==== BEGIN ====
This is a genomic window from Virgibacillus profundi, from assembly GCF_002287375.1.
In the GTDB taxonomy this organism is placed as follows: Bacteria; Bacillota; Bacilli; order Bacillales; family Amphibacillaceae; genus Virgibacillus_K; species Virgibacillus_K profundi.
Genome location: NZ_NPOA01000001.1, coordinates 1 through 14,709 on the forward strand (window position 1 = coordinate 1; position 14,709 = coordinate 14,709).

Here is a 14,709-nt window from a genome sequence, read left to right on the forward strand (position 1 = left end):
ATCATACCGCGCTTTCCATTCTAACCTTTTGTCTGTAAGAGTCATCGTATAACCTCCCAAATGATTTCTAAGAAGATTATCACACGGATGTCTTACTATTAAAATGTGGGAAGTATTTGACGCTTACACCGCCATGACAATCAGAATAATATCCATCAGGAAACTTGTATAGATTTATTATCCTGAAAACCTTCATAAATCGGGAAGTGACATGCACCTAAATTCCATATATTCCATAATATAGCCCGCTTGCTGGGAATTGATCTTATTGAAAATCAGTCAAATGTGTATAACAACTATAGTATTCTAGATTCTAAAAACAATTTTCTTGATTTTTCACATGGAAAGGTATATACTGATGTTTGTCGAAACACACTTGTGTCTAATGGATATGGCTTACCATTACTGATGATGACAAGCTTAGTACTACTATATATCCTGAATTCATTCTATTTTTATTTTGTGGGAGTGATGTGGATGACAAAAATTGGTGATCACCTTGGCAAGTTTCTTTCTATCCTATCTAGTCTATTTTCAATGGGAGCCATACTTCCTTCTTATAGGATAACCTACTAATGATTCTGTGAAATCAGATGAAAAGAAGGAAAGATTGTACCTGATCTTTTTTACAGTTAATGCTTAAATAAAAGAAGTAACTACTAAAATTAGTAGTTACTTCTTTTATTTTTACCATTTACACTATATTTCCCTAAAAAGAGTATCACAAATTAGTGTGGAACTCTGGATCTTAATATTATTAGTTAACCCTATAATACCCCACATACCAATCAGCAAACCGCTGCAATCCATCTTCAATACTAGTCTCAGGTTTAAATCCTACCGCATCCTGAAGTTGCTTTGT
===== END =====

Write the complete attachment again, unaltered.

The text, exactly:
This is a genomic window from Virgibacillus profundi, from assembly GCF_002287375.1.
In the GTDB taxonomy this organism is placed as follows: Bacteria; Bacillota; Bacilli; order Bacillales; family Amphibacillaceae; genus Virgibacillus_K; species Virgibacillus_K profundi.
Genome location: NZ_NPOA01000001.1, coordinates 1 through 14,709 on the forward strand (window position 1 = coordinate 1; position 14,709 = coordinate 14,709).

Here is a 14,709-nt window from a genome sequence, read left to right on the forward strand (position 1 = left end):
ATCATACCGCGCTTTCCATTCTAACCTTTTGTCTGTAAGAGTCATCGTATAACCTCCCAAATGATTTCTAAGAAGATTATCACACGGATGTCTTACTATTAAAATGTGGGAAGTATTTGACGCTTACACCGCCATGACAATCAGAATAATATCCATCAGGAAACTTGTATAGATTTATTATCCTGAAAACCTTCATAAATCGGGAAGTGACATGCACCTAAATTCCATATATTCCATAATATAGCCCGCTTGCTGGGAATTGATCTTATTGAAAATCAGTCAAATGTGTATAACAACTATAGTATTCTAGATTCTAAAAACAATTTTCTTGATTTTTCACATGGAAAGGTATATACTGATGTTTGTCGAAACACACTTGTGTCTAATGGATATGGCTTACCATTACTGATGATGACAAGCTTAGTACTACTATATATCCTGAATTCATTCTATTTTTATTTTGTGGGAGTGATGTGGATGACAAAAATTGGTGATCACCTTGGCAAGTTTCTTTCTATCCTATCTAGTCTATTTTCAATGGGAGCCATACTTCCTTCTTATAGGATAACCTACTAATGATTCTGTGAAATCAGATGAAAAGAAGGAAAGATTGTACCTGATCTTTTTTACAGTTAATGCTTAAATAAAAGAAGTAACTACTAAAATTAGTAGTTACTTCTTTTATTTTTACCATTTACACTATATTTCCCTAAAAAGAGTATCACAAATTAGTGTGGAACTCTGGATCTTAATATTATTAGTTAACCCTATAATACCCCACATACCAATCAGCAAACCGCTGCAATCCATCTTCAATACTAGTCTCAGGTTTAAATCCTACCGCATCCTGAAGTTGCTTTGT